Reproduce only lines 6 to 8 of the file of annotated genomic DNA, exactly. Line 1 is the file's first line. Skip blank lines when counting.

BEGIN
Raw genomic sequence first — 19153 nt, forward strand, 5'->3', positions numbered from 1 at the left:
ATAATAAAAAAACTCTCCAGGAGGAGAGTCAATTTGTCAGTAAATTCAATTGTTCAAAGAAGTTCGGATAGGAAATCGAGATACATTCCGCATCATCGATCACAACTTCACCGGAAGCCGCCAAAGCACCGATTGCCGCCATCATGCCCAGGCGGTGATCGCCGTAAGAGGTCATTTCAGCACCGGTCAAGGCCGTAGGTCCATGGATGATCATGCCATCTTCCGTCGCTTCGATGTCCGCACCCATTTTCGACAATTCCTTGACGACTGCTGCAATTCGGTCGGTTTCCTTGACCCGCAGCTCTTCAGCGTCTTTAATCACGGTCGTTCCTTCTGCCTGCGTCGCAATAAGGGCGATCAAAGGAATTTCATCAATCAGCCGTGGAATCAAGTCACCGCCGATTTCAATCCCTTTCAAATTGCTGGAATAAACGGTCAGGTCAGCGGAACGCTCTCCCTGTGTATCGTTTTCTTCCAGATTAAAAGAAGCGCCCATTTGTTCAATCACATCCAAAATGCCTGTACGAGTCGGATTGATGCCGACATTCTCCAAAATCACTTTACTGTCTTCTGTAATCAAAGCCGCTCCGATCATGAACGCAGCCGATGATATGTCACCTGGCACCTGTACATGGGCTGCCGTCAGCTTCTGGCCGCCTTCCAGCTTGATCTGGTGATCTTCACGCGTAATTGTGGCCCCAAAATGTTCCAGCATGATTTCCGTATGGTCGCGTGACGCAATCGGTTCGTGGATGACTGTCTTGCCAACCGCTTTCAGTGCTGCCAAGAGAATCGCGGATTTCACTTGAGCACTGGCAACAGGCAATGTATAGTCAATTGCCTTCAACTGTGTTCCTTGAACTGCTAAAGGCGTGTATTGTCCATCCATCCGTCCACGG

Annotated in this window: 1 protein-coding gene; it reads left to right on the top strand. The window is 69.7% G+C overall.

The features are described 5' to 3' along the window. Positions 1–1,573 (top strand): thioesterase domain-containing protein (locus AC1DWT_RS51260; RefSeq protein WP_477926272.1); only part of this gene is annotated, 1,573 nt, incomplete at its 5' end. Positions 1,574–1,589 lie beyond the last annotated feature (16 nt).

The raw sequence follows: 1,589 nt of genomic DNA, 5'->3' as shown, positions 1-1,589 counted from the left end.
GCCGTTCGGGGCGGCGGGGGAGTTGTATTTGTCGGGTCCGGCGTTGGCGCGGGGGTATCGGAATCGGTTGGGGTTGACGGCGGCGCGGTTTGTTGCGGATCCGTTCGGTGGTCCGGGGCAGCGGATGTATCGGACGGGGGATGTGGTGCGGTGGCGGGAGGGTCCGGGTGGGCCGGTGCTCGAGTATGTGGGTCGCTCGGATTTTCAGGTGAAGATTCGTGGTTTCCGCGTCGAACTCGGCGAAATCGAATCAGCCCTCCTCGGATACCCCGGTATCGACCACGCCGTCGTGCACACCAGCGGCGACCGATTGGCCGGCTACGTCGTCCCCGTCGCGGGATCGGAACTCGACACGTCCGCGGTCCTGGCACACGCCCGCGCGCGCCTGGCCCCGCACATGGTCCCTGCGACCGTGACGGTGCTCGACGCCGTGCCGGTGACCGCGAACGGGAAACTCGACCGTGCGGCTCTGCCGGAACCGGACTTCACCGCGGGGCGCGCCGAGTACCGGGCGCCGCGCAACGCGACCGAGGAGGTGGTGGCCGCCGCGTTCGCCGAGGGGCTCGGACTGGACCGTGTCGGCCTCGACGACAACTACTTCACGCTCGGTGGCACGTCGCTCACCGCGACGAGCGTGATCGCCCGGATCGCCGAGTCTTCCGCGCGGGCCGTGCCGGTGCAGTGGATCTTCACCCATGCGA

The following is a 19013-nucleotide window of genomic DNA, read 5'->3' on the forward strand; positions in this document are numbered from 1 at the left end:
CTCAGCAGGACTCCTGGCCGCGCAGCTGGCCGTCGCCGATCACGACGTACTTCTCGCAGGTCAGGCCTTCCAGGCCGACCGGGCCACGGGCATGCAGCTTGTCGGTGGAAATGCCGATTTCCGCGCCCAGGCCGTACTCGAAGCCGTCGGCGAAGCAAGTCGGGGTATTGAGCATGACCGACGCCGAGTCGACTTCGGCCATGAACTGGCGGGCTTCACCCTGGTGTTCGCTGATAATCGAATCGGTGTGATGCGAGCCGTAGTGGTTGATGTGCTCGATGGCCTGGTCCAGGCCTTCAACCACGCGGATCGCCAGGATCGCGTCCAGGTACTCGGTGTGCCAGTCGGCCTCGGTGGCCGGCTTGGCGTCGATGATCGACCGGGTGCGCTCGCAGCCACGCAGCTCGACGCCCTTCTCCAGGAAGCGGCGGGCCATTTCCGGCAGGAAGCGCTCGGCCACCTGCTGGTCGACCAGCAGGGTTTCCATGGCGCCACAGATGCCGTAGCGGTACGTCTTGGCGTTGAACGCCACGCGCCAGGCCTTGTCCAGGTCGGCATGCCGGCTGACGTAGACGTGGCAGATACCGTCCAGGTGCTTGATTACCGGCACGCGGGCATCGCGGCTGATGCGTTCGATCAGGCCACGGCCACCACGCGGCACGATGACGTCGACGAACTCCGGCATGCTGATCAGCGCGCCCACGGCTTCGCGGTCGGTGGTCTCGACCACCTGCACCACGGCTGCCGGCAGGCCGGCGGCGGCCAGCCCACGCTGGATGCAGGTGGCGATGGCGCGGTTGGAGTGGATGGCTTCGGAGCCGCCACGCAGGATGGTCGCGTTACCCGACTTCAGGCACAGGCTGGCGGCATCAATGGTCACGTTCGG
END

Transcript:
GCCGTTCGGGGCGGCGGGGGAGTTGTATTTGTCGGGTCCGGCGTTGGCGCGGGGGTATCGGAATCGGTTGGGGTTGACGGCGGCGCGGTTTGTTGCGGATCCGTTCGGTGGTCCGGGGCAGCGGATGTATCGGACGGGGGATGTGGTGCGGTGGCGGGAGGGTCCGGGTGGGCCGGTGCTCGAGTATGTGGGTCGCTCGGATTTTCAGGTGAAGATTCGTGGTTTCCGCGTCGAACTCGGCGAAATCGAATCAGCCCTCCTCGGATACCCCGGTATCGACCACGCCGTCGTGCACACCAGCGGCGACCGATTGGCCGGCTACGTCGTCCCCGTCGCGGGATCGGAACTCGACACGTCCGCGGTCCTGGCACACGCCCGCGCGCGCCTGGCCCCGCACATGGTCCCTGCGACCGTGACGGTGCTCGACGCCGTGCCGGTGACCGCGAACGGGAAACTCGACCGTGCGGCTCTGCCGGAACCGGACTTCACCGCGGGGCGCGCCGAGTACCGGGCGCCGCGCAACGCGACCGAGGAGGTGGTGGCCGCCGCGTTCGCCGAGGGGCTCGGACTGGACCGTGTCGGCCTCGACGACAACTACTTCACGCTCGGTGGCACGTCGCTCACCGCGACGAGCGTGATCGCCCGGATCGCCGAGTCTTCCGCGCGGGCCGTGCCGGTGCAGTGGATCTTCACCCATGCGA

The following is a 19013-nucleotide window of genomic DNA, read 5'->3' on the forward strand; positions in this document are numbered from 1 at the left end:
CTCAGCAGGACTCCTGGCCGCGCAGCTGGCCGTCGCCGATCACGACGTACTTCTCGCAGGTCAGGCCTTCCAGGCCGACCGGGCCACGGGCATGCAGCTTGTCGGTGGAAATGCCGATTTCCGCGCCCAGGCCGTACTCGAAGCCGTCGGCGAAGCAAGTCGGGGTATTGAGCATGACCGACGCCGAGTCGACTTCGGCCATGAACTGGCGGGCTTCACCCTGGTGTTCGCTGATAATCGAATCGGTGTGATGCGAGCCGTAGTGGTTGATGTGCTCGATGGCCTGGTCCAGGCCTTCAACCACGCGGATCGCCAGGATCGCGTCCAGGTACTCGGTGTGCCAGTCGGCCTCGGTGGCCGGCTTGGCGTCGATGATCGACCGGGTGCGCTCGCAGCCACGCAGCTCGACGCCCTTCTCCAGGAAGCGGCGGGCCATTTCCGGCAGGAAGCGCTCGGCCACCTGCTGGTCGACCAGCAGGGTTTCCATGGCGCCACAGATGCCGTAGCGGTACGTCTTGGCGTTGAACGCCACGCGCCAGGCCTTGTCCAGGTCGGCATGCCGGCTGACGTAGACGTGGCAGATACCGTCCAGGTGCTTGATTACCGGCACGCGGGCATCGCGGCTGATGCGTTCGATCAGGCCACGGCCACCACGCGGCACGATGACGTCGACGAACTCCGGCATGCTGATCAGCGCGCCCACGGCTTCGCGGTCGGTGGTCTCGACCACCTGCACCACGGCTGCCGGCAGGCCGGCGGCGGCCAGCCCACGCTGGATGCAGGTGGCGATGGCGCGGTTGGAGTGGATGGCTTCGGAGCCGCCACGCAGGATGGTCGCGTTACCCGACTTCAGGCACAGGCTGGCGGCATCAATGGTCACGTTCGG